Atef gave us a lot of advice on alternate routes through the valley.  Sammy brought us to the Monastery via the back route, which we couldn't have managed without him. The routing helped us avoid the 900+ step climb(!) and allowed us to approach the site from the desert. It was great to avoid all the other tourists, and gave us the opportunity to appreciate the valley without repeating the walk through the Siq. They encouraged us to visit Little Petra on our way out, and after we drove a small road over the mountain and through a fantastic desert landscape to the Dead Sea. It was a fabulous route and almost empty; without their guidance we wouldn't have had the same experience.

Atef and Sammy at the camp.
Seven Wonders Bedouin Camp outside Petra.
4. Climb above the valley floor to avoid the other tourists. While Petra is a busy site you don't have to go very far to find solitude. It's hard to escape the vendors, who seem to be set up on every path, but once you climb out of the valley there are far fewer people.

Lots of climbing and fabulous views, Petra.

View from the Place of High Sacrifice.
5. The facades of the buildings are far more impressive than the interiors. While the facades of the buildings are spectacular, they were carved out of the soft rock and were designed to awe. Most were used as tombs and the rooms inside are relatively small.
The Monastery @ Petra!
View from inside one of the tombs, Petra.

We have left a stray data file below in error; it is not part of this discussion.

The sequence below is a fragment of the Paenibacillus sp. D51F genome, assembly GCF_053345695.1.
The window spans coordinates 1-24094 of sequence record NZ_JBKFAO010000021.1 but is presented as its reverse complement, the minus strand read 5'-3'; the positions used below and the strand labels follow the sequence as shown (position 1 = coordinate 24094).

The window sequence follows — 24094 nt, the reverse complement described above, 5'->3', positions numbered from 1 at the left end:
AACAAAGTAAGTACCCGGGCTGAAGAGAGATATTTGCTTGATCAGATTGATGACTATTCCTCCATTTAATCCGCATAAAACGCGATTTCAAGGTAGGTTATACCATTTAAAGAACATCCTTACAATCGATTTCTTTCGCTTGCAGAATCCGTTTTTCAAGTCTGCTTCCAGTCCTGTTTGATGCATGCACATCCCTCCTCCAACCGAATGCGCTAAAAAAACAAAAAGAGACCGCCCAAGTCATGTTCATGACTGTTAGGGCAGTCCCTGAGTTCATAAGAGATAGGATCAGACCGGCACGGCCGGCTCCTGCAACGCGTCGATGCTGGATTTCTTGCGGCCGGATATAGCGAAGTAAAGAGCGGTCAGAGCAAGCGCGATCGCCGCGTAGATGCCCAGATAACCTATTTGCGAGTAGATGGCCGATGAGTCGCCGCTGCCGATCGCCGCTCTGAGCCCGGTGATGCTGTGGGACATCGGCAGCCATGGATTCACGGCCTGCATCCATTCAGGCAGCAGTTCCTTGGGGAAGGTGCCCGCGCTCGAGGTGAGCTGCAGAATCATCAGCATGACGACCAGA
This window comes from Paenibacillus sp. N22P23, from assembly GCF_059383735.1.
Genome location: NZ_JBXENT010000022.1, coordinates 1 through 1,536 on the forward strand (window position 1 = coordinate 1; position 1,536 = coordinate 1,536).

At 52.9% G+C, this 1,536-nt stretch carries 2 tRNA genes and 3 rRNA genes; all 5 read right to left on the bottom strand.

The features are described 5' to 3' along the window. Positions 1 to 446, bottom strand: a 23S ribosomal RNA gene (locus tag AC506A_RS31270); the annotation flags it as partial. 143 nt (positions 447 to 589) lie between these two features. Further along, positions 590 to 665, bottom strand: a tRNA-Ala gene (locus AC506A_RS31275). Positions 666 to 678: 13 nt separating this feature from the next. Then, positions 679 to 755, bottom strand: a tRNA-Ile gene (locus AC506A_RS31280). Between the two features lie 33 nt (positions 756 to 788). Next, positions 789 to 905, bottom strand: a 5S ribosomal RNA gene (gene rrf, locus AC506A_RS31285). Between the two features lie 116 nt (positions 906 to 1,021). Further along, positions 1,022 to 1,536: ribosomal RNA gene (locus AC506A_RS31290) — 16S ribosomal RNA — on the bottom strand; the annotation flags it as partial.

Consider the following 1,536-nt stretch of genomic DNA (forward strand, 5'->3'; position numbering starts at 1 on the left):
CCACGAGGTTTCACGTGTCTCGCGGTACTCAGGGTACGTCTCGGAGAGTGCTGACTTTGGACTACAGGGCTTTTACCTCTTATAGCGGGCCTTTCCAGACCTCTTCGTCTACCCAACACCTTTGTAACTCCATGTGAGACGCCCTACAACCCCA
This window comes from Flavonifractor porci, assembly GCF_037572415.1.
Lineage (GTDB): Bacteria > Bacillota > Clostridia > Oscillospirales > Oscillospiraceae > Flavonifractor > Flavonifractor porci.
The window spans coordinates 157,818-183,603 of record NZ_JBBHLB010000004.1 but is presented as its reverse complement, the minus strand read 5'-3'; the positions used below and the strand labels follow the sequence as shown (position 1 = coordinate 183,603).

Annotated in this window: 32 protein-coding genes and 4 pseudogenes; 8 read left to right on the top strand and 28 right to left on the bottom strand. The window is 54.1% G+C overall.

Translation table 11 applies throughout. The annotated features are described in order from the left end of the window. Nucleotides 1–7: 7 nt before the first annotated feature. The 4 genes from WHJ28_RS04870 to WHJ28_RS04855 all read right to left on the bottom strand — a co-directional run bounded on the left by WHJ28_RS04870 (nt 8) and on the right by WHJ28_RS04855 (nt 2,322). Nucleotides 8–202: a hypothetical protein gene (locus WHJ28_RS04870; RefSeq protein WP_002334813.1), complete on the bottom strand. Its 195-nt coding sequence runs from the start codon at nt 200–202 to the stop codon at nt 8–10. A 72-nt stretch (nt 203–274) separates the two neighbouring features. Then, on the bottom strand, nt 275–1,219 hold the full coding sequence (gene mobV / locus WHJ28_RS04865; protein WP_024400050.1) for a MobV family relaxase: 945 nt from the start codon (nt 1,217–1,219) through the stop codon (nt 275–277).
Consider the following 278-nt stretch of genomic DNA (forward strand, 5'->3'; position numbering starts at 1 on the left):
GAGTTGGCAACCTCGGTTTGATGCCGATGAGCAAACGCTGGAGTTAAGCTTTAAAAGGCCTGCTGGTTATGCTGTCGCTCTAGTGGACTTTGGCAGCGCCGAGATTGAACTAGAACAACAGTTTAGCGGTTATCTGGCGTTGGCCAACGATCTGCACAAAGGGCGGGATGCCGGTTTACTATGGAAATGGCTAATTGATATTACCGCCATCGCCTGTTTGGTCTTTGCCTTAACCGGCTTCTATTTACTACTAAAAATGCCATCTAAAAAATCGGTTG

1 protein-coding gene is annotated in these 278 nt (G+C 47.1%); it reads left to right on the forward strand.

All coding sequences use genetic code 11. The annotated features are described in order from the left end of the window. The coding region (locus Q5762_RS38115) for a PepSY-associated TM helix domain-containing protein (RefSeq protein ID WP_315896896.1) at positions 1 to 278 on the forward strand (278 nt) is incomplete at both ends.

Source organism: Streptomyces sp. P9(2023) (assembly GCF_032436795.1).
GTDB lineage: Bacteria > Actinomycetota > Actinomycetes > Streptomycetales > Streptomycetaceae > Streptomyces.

6. Don't forget to stop and relax, have a drink or write a postcard. There is a lot to see, but with three nights you have time to relax and enjoy. Drink lots of water and stop for an overpriced drink. After all of the walking we really enjoyed sitting a watching the camels as they went by, and I loved the mint lemonade at the Monastery. You can buy a box lunch at any of the cafes, or opt for a buffet lunch at  either of the restaurants. You'll find them at the end of the valley, next to the museum and just before the steps up to the Monastery.
Relaxing -why are you all rushing?
Stopping for some sweet Bedouin tea, Petra.
7. Take your time when walking downhill. People tend to rush up and then rush down the same way. We tried to take our time coming downhill, to enjoy the vistas or to see things we had missed on the way up. Petra isn't just about the "signature" buildings, it's about enjoying nature, admiring the smaller tombs and even the drainage system!

8. It really is  rose colored.
The Royal Tombs from the Temple of Jupiter, Petra.
Spectacular  rose sandstone pillar, Petra.
9. Don't worry about a guide. Technically the very expensive entrance ticket includes a guide, but as an independent traveller you'll have to wait for a group to assemble. This could take an hour or more, so we opted not to bother. There are a lot of helpful signs throughout the site and if you've done some reading beforehand you'll be fine. However if you want a tour, the tourist office can arrange a private guide for an additional cost, something around $75.

10. Don't forget you id when buying your ticket. They wanted to see id when we bought our tickets and luckily accepted the photocopies of our passports, which were all we had with us.

If you're visiting I hope this is helpful, if not I hope you enjoyed your armchair tour!

Comments

Mrs. Limestone said…
Thanks for sharing your experiences (and photos of what you wore!) Im having far more anxiety about my wardrobe choices than is normal :)
Reena said…
Thanks for the info. Planning to visit on the 23rd of this month and found this extremely helpful.
Thanks for visiting, so glad you found it useful!